# Black Holes Gain New Powers When They Spin Fast Enough

Although general relativity is a profoundly complex mathematical theory, its description of black holes is incredibly simple. A stable black hole can be described by just three properties: its mass, its electric charge, and its rotation or spin. Since black holes aren’t likely to have much charge, it really takes just two properties. If you know a black hole’s mass and spin, you know all there is to know about the black hole.

This property is often summarized by the no-hair theorem. Specifically, the theorem asserts that once matter falls into a black hole, the only characteristic that remains is mass. You could make a black hole out of a Sun’s worth of hydrogen, chairs, or those old copies of National Geographic from Grandma’s attic, and there would be no difference. Mass is mass as far as general relativity is concerned. In every case the event horizon of a black hole is perfectly smooth, with no extra features. As Jacob Bekenstein said, black holes have no hair.

The conflict between relativity and quantum theory leads to the firewall paradox. Credit: Jeremy Perkins / Unsplash

But with all its predictive power, general relativity has a problem with quantum theory. This is particularly true with black holes. If the no-hair theorem is correct, the information held within an object is destroyed when it crosses the event horizon. Quantum theory says that information can never be destroyed. So the valid theory of gravity is contradicted by the valid theory of the quanta. This leads to problems such as the firewall paradox, which can’t decide whether an event horizon should be hot or cold.

Several theories have been proposed to solve this contradiction, often involving extensions to relativity. But the difference between standard relativity and these modified theories can only be seen in extreme situations, making them difficult to study observationally. But a paper in Physical Review Letters shows how they might be studied through the spin of a black hole.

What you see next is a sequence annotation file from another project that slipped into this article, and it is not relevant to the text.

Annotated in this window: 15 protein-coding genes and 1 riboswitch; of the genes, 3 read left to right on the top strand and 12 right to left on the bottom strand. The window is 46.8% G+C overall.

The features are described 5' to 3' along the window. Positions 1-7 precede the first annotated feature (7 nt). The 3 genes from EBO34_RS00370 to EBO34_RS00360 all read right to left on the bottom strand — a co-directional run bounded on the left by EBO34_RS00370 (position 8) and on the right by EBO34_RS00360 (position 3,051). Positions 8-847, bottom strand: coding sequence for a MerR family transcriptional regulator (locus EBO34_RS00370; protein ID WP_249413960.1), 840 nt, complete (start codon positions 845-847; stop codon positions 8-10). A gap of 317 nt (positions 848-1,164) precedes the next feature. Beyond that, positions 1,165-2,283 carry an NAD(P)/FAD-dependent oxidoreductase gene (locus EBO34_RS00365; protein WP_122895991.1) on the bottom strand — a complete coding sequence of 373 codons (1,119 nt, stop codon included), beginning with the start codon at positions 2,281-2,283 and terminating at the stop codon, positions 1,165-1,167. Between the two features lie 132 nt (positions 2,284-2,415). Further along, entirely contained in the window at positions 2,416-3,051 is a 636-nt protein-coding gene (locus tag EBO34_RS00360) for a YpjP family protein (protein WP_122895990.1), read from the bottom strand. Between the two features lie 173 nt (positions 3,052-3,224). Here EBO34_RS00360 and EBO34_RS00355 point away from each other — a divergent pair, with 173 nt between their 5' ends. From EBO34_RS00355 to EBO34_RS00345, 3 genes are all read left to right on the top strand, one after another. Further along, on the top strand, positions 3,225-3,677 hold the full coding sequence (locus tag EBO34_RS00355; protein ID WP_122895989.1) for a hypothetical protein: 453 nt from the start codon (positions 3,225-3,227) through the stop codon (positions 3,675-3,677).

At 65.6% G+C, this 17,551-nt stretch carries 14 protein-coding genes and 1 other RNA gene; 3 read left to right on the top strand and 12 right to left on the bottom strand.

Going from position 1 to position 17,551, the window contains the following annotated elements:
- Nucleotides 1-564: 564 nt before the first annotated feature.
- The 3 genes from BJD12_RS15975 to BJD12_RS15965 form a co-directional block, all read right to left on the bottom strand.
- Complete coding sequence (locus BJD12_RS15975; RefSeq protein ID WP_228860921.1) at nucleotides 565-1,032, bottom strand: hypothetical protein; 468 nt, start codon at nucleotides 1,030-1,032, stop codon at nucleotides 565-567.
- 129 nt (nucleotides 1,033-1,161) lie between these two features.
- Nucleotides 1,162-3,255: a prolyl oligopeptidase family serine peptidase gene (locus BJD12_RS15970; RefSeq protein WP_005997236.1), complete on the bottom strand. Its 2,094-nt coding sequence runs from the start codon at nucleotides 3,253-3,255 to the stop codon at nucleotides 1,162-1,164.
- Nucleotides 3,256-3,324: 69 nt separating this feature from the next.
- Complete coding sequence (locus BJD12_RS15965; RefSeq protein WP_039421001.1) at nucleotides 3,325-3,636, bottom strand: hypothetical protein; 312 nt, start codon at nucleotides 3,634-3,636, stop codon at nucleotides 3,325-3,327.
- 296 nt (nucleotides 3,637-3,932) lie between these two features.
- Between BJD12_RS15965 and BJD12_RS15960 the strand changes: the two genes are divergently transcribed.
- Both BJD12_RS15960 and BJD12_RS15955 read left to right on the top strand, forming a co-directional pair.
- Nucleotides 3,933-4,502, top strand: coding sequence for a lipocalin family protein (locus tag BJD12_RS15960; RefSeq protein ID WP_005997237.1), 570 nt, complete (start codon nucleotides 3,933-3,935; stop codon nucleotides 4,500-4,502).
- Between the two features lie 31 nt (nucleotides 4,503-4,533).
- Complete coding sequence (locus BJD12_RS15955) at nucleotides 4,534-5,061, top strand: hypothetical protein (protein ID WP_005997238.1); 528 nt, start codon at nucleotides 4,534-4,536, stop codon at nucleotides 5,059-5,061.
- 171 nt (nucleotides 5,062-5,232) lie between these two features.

The temperature within a room is an example of a scalar field. Credit: Lucas Vieira

Many modified relativity theories have an extra parameter not seen in the standard theory. Known as a massless scalar field, it allows Einstein’s model to connect with quantum theory in a way that isn’t contradictory. In this new work, the team looked at how such a scalar field connects to the rotation of a black hole. They found that at low spins, a modified black hole is indistinguishable from the standard model, but at high rotations the scalar field allows a black hole to have extra features. In other words, in these alternative models, rapidly rotating black holes can have hair.

The hairy aspects of rotating black holes would only be seen near the event horizon itself, but they would also affect merging black holes. As the authors point out, future gravitational wave observatories should be able to use rapidly rotating black holes to determine whether an alternative to general relativity is valid.

Einstein’s theory of general relativity has passed every observational challenge so far, but it will likely break down in the most extreme environments of the universe. Studies such as this show how we might be able to discover the theory that comes next.

Reference: “Spin-Induced Black Hole Spontaneous Scalarization” by Alexandru Dima, Enrico Barausse, Nicola Franchini and Thomas P. Sotiriou, 1 December 2020, Physical Review Letters.
DOI: 10.1103/PhysRevLett.125.231101